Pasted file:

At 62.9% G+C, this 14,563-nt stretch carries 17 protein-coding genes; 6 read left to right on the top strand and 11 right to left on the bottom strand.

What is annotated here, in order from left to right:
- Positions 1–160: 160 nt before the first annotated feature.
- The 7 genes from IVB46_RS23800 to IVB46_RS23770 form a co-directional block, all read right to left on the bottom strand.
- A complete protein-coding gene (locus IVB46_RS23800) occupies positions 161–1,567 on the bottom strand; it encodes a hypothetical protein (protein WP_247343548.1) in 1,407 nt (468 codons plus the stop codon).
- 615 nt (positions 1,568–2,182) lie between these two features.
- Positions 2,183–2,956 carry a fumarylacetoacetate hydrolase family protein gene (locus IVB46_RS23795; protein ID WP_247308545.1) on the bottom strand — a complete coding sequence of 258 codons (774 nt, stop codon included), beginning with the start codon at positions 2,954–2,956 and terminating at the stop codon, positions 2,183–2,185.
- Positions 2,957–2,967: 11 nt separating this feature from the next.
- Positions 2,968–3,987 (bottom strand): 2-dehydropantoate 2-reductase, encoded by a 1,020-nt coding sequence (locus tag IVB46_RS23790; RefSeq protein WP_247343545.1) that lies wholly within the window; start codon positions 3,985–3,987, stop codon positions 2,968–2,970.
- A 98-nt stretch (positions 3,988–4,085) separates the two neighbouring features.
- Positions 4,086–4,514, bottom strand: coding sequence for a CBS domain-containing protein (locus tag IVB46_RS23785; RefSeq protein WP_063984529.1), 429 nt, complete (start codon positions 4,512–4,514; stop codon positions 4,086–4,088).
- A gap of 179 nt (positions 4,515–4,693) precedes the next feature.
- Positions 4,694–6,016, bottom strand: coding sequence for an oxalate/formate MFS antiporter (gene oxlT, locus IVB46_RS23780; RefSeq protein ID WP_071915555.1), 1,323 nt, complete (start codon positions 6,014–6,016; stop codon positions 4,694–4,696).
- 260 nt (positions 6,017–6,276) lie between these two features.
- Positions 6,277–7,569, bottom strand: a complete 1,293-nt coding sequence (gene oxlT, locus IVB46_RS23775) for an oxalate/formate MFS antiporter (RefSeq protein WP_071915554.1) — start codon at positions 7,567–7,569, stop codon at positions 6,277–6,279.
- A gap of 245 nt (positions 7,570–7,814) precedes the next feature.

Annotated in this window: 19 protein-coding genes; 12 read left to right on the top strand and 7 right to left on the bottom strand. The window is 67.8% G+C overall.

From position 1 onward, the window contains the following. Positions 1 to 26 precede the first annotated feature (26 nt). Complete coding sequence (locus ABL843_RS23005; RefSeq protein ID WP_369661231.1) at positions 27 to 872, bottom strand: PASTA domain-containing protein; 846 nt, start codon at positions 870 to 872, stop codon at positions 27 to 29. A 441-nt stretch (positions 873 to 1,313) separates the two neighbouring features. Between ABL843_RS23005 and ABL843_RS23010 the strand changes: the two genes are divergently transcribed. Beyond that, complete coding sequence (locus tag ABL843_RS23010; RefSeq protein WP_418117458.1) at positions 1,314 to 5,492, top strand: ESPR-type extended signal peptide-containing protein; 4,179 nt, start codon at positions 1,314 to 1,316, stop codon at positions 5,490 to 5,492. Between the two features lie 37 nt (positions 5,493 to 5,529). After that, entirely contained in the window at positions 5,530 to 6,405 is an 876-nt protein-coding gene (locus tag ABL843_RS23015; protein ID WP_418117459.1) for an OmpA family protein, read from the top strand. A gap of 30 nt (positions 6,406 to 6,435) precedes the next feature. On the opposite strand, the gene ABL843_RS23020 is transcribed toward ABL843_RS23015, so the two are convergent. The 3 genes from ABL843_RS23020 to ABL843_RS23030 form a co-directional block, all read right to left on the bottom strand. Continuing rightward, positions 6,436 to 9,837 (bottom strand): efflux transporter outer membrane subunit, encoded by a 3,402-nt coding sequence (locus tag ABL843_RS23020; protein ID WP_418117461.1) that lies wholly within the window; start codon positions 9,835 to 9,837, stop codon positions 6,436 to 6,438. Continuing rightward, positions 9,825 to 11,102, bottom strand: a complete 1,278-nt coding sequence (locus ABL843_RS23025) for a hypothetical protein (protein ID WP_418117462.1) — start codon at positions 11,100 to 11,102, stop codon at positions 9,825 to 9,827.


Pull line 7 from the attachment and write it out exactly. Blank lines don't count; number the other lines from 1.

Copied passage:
- Positions 2,183–2,956 carry a fumarylacetoacetate hydrolase family protein gene (locus IVB46_RS23795; protein ID WP_247308545.1) on the bottom strand — a complete coding sequence of 258 codons (774 nt, stop codon included), beginning with the start codon at positions 2,954–2,956 and terminating at the stop codon, positions 2,183–2,185.